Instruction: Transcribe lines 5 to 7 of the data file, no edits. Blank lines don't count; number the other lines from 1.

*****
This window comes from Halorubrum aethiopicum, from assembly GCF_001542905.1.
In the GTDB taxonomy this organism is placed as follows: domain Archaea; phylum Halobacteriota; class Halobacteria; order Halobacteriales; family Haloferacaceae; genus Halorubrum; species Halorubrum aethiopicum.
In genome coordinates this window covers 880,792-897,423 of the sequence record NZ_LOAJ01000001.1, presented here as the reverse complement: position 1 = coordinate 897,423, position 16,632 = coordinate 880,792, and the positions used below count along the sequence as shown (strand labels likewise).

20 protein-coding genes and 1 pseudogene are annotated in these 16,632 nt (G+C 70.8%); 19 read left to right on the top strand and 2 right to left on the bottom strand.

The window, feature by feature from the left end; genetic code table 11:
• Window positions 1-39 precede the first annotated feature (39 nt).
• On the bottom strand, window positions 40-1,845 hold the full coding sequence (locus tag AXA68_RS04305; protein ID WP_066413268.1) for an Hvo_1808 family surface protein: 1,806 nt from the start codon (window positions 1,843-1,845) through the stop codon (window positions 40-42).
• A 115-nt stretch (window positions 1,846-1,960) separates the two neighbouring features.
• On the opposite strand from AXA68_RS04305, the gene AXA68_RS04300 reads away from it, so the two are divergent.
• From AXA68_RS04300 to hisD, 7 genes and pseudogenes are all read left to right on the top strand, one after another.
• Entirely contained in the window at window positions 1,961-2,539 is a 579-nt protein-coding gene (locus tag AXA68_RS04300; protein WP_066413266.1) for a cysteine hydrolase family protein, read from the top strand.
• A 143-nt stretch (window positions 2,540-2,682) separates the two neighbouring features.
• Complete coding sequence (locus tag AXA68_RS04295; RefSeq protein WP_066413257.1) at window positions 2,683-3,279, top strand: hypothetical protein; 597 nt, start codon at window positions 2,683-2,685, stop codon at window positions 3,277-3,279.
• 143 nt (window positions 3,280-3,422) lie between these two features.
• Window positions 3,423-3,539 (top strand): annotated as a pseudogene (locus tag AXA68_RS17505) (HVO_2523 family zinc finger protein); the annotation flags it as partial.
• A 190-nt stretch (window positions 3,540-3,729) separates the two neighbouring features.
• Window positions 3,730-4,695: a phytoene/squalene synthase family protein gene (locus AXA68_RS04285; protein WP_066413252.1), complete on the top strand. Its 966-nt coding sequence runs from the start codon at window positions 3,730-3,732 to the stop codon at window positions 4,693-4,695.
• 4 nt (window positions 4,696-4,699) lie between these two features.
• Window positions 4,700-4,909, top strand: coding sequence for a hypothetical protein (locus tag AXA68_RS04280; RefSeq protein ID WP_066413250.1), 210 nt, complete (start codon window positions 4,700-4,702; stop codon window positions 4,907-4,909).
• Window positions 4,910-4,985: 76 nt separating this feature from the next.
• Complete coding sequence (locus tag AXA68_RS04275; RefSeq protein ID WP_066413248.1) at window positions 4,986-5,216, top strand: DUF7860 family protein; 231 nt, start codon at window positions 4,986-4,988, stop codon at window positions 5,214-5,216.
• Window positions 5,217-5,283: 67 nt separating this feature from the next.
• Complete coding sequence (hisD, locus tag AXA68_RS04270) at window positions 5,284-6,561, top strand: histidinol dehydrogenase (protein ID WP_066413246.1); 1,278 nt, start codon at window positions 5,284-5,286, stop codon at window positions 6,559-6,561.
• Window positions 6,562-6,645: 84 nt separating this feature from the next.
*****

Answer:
The window, feature by feature from the left end; genetic code table 11:
• Window positions 1-39 precede the first annotated feature (39 nt).
• On the bottom strand, window positions 40-1,845 hold the full coding sequence (locus tag AXA68_RS04305; protein ID WP_066413268.1) for an Hvo_1808 family surface protein: 1,806 nt from the start codon (window positions 1,843-1,845) through the stop codon (window positions 40-42).